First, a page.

I was a hay fever kid. Every spring, especially during recess or P.E. class, newly mowed grass gave me fits. I was allergic to ragweed, too, but apart from those two plants, I managed just fine.
Unlike others, I neither out-grew the condition nor became worse, though I discovered one more thing I’m allergic to — more than anything else I’ve ever encountered. And it so happens I am living right next to it.
Just beyond the fence is a beautiful tall, full tree that offers wonderful shade in the summer. In the fall, which is usually in December here in SoCal, the tree begins to lose its leaves. Sometime after the first winter rain, it starts growing little blossoms which eventually produce new leaves. In the process those tiny yellow flowers release a fine yellow pollen, visible on our car windshields, porch, stairs.
It is that pollen I am allergic to.
Mind you, I’m not complaining, though some times I fall into a bit of a grumble. Except, I don’t want that tree gone. How many people live in the Los Angeles basin and can look out a window without seeing another apartment building or house? Plus there’s that extra shade which makes a ten to fifteen degree difference in the summer temperatures. I like this tree. I just don’t like its pollen.
Except, of course, the tree would have no leaves if there were no pollen. And Science 101 says pollen is important for bees and such — the whole eco-system. I’ll have to take the word of the experts on that one. I just know, I have to take the bad if I want the good. And I do.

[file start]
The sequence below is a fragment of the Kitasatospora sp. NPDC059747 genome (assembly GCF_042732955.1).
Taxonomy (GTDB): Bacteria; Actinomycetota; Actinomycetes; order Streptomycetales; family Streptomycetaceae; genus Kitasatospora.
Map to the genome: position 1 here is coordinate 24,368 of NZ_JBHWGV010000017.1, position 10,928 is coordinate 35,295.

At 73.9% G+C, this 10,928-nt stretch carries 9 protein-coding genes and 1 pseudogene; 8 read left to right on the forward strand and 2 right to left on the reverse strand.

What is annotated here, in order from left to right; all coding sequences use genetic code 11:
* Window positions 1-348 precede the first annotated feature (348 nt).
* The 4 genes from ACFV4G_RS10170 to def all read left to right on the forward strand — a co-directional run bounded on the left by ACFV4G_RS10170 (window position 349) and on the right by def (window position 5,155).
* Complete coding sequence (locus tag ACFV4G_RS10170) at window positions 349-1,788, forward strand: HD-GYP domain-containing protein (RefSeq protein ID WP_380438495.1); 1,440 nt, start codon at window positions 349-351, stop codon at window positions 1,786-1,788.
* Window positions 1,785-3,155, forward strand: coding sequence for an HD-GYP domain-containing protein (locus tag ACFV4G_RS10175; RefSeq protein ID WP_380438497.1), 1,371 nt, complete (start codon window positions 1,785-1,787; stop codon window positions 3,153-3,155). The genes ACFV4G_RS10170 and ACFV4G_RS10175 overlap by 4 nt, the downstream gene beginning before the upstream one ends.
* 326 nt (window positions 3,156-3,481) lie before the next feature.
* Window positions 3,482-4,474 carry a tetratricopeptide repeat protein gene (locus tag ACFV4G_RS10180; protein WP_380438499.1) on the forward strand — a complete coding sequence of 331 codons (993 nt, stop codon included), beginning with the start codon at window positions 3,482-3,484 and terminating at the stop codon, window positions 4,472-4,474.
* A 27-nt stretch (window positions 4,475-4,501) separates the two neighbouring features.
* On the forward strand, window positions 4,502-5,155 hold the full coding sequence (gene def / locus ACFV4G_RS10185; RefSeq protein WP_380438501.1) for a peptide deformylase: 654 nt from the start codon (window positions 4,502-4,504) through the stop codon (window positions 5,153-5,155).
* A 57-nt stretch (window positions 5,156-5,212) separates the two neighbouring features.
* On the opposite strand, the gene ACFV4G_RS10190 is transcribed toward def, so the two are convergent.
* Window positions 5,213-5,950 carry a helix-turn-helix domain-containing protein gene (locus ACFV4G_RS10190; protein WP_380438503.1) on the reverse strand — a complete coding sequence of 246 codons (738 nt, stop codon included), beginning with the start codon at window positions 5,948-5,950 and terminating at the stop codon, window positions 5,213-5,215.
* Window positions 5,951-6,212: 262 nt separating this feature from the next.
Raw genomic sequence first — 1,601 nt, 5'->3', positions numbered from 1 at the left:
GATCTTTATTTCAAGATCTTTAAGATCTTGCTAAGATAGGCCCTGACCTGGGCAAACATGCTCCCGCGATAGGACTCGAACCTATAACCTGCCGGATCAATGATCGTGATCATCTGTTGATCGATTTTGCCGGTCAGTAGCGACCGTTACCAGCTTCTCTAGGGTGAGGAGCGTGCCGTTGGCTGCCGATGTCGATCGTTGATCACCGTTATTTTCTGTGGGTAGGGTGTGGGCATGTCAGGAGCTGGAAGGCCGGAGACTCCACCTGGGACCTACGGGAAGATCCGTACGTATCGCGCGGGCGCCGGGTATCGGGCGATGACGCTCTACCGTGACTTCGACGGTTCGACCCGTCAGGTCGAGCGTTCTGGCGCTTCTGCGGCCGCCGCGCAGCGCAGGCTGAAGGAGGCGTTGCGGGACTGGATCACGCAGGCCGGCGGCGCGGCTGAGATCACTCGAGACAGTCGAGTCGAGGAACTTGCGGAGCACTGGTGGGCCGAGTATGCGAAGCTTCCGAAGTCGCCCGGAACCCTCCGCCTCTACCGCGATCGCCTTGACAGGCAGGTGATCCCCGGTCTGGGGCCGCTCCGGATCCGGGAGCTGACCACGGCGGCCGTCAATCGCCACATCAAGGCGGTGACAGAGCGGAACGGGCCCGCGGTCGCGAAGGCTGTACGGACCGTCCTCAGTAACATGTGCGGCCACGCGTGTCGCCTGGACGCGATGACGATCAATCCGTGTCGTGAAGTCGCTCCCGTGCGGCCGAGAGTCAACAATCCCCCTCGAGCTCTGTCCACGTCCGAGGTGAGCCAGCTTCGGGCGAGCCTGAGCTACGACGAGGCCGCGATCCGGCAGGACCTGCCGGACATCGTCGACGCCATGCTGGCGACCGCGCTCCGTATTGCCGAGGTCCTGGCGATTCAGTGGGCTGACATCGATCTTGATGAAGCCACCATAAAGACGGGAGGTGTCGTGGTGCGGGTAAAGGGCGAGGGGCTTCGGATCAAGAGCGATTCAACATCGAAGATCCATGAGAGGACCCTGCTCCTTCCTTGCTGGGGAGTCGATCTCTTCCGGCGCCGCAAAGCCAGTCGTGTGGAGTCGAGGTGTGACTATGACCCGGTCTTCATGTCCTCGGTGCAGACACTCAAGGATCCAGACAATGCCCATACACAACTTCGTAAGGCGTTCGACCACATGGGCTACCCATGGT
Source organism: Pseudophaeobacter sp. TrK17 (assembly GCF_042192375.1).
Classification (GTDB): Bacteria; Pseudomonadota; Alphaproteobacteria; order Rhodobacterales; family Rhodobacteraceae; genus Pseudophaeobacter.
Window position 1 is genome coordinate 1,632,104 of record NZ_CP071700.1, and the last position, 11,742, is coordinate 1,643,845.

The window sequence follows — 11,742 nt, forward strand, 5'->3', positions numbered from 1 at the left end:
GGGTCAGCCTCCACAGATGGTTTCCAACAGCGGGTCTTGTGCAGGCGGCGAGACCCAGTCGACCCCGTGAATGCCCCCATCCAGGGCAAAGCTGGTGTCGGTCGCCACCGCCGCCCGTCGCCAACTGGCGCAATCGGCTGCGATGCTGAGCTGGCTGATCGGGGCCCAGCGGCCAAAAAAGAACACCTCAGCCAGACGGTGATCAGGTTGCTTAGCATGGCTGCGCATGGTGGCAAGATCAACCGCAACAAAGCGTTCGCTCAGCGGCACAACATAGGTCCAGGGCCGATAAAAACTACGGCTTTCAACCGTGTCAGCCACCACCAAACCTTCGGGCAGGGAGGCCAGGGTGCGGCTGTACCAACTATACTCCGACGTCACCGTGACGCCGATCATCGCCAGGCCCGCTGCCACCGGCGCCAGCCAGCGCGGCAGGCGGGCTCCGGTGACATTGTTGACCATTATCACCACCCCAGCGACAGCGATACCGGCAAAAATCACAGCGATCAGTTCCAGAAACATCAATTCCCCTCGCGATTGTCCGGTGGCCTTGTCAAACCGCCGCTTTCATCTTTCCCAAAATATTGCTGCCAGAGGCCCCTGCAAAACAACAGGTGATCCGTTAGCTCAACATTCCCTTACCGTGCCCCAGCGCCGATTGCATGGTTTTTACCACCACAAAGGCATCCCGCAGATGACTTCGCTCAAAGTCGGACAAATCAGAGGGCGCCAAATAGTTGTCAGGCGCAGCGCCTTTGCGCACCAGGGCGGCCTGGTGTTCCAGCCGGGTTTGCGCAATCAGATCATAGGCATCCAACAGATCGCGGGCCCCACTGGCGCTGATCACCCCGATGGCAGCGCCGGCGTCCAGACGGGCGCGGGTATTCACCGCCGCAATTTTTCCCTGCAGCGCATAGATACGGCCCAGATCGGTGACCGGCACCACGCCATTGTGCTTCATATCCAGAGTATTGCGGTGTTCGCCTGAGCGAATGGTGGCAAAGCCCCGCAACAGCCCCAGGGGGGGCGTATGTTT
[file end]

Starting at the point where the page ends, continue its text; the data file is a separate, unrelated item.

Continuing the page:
This whole pollen thing seems a bit like an illustration of all of life. Things happen — a broken wrist, a rejection notice from an agent, a promotion that goes to someone else, a fender bender on the way home from work. All such things are much like the pollen — those are not things anyone wants. Except without them, we don’t have the growth needed that can get us through the days when the temperature rises. The tough things train us.
“Consider it all joy,” James says, “when you encounter various trials knowing that the testing of your faith produces endurance” (James 1:2-3).
Peter says positive things about hard times too:
In this you greatly rejoice, even though now for a little while, if necessary, you have been distressed by various trials, so that the proof of your faith, being more precious than gold which is perishable, even though tested by fire, may be found to result in praise and glory and honor at the revelation of Jesus Christ (1 Peter 1:6-7)
For a little while things might be hard, but rejoicing is still possible because there will be a reveal.
Writers like reveals. It’s something we need to put into our novels to create those A-ha moments for readers. And of course the biggest and the best reveal is saved for last. So too in real life.
Now the days of pollen (which are almost over — we had some rain today, which clears the air) will serve as more than a reminder that new leaves are coming on the wonderful shade tree that will cool my place in the summer. Now I have one more reminder that God makes joy and rejoicing out of the various trials He allows because the great A-ha is coming!
This post originally appeared here at A Christian Worldview of Fiction in February 2012